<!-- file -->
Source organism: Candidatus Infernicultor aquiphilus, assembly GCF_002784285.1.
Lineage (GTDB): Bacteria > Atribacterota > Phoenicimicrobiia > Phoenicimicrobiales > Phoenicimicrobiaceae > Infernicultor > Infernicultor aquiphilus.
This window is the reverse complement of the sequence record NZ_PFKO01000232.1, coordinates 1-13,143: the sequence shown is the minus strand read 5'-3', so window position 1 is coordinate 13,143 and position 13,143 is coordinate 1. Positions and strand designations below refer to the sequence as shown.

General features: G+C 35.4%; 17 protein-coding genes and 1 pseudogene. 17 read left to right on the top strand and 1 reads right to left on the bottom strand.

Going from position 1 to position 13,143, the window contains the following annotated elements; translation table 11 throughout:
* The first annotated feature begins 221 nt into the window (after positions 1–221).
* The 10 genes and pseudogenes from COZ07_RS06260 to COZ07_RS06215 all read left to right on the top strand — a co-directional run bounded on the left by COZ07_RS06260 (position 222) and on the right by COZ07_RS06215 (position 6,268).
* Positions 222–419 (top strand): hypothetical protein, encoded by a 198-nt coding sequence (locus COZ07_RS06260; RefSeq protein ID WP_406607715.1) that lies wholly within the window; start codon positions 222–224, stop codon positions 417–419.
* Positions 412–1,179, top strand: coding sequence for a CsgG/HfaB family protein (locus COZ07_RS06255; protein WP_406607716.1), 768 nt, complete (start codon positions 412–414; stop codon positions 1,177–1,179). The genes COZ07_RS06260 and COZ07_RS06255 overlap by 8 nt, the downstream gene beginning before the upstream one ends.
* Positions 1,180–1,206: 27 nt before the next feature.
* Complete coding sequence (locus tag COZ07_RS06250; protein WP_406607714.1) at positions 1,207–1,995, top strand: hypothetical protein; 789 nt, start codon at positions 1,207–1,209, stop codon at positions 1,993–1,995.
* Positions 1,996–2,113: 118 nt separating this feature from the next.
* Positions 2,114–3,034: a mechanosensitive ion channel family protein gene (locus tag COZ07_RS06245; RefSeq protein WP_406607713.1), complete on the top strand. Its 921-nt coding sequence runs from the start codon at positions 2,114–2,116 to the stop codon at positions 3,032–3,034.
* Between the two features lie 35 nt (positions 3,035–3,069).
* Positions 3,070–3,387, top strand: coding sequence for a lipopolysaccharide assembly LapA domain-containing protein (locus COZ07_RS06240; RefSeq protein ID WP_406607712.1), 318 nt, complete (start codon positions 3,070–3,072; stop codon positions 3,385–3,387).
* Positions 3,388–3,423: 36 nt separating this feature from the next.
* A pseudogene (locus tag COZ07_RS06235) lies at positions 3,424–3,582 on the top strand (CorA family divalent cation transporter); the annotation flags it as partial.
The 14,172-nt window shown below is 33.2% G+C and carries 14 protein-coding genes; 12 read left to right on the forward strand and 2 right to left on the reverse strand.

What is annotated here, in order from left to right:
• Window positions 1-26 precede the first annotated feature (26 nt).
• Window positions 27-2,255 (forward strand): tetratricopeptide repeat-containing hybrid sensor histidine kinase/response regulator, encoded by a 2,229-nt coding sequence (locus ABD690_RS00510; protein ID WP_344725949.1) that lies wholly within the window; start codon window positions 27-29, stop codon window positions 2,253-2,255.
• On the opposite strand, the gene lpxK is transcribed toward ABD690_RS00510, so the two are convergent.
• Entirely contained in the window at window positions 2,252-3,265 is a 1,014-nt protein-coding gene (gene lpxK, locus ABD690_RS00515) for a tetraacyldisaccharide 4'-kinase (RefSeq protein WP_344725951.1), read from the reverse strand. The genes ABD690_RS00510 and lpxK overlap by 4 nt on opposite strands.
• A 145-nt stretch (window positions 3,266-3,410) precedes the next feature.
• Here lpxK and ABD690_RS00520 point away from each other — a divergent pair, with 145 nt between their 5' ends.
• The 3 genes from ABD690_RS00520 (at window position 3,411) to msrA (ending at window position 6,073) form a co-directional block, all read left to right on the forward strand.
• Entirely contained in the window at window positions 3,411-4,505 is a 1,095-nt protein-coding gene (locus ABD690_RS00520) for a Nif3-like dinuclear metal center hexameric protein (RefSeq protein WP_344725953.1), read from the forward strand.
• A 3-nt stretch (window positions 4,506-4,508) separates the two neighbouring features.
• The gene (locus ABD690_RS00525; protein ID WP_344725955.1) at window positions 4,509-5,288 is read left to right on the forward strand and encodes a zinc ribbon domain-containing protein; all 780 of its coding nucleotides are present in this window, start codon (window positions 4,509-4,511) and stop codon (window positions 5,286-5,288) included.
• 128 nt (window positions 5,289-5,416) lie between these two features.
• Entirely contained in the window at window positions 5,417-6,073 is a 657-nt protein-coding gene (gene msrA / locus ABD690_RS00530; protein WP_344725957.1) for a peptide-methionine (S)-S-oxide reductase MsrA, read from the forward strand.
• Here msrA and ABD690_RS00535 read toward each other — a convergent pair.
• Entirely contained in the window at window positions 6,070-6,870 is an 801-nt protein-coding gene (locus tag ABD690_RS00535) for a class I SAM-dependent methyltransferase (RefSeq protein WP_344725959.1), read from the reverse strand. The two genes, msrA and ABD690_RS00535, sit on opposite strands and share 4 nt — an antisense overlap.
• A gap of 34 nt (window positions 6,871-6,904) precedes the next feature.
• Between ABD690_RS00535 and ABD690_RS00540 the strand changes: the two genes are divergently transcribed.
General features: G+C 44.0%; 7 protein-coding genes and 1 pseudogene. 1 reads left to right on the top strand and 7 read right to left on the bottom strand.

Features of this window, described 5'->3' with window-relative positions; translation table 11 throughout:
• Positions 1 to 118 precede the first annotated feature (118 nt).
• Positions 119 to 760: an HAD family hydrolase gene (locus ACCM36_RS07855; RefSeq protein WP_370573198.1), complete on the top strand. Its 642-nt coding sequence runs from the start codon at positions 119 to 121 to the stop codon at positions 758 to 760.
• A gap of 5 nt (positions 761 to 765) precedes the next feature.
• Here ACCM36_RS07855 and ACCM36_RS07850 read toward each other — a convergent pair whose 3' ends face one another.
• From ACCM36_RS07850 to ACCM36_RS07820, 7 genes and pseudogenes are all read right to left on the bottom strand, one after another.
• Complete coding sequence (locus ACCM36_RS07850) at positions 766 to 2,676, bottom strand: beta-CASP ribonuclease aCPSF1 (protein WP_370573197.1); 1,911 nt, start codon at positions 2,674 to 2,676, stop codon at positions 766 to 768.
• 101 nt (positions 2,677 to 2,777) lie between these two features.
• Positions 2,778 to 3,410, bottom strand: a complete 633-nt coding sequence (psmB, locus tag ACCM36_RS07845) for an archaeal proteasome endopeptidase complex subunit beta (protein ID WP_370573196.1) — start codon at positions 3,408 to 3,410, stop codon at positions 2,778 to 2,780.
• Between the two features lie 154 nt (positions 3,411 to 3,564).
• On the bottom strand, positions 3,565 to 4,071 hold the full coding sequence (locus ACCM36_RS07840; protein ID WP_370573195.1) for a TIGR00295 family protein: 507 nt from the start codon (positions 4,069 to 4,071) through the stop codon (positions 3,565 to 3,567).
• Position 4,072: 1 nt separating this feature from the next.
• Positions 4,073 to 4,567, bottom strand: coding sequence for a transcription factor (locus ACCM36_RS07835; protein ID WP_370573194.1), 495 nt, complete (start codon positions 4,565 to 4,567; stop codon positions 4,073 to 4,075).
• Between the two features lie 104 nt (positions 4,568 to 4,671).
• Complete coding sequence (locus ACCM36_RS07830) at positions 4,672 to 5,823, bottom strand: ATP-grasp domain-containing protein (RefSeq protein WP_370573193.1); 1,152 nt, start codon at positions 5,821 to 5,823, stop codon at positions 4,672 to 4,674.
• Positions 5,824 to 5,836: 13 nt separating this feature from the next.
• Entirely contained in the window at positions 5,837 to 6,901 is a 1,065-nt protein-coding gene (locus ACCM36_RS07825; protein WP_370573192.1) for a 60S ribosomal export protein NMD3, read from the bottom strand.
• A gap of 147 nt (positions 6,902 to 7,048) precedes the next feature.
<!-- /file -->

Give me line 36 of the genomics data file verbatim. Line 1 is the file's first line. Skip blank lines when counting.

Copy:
General features: G+C 44.0%; 7 protein-coding genes and 1 pseudogene. 1 reads left to right on the top strand and 7 read right to left on the bottom strand.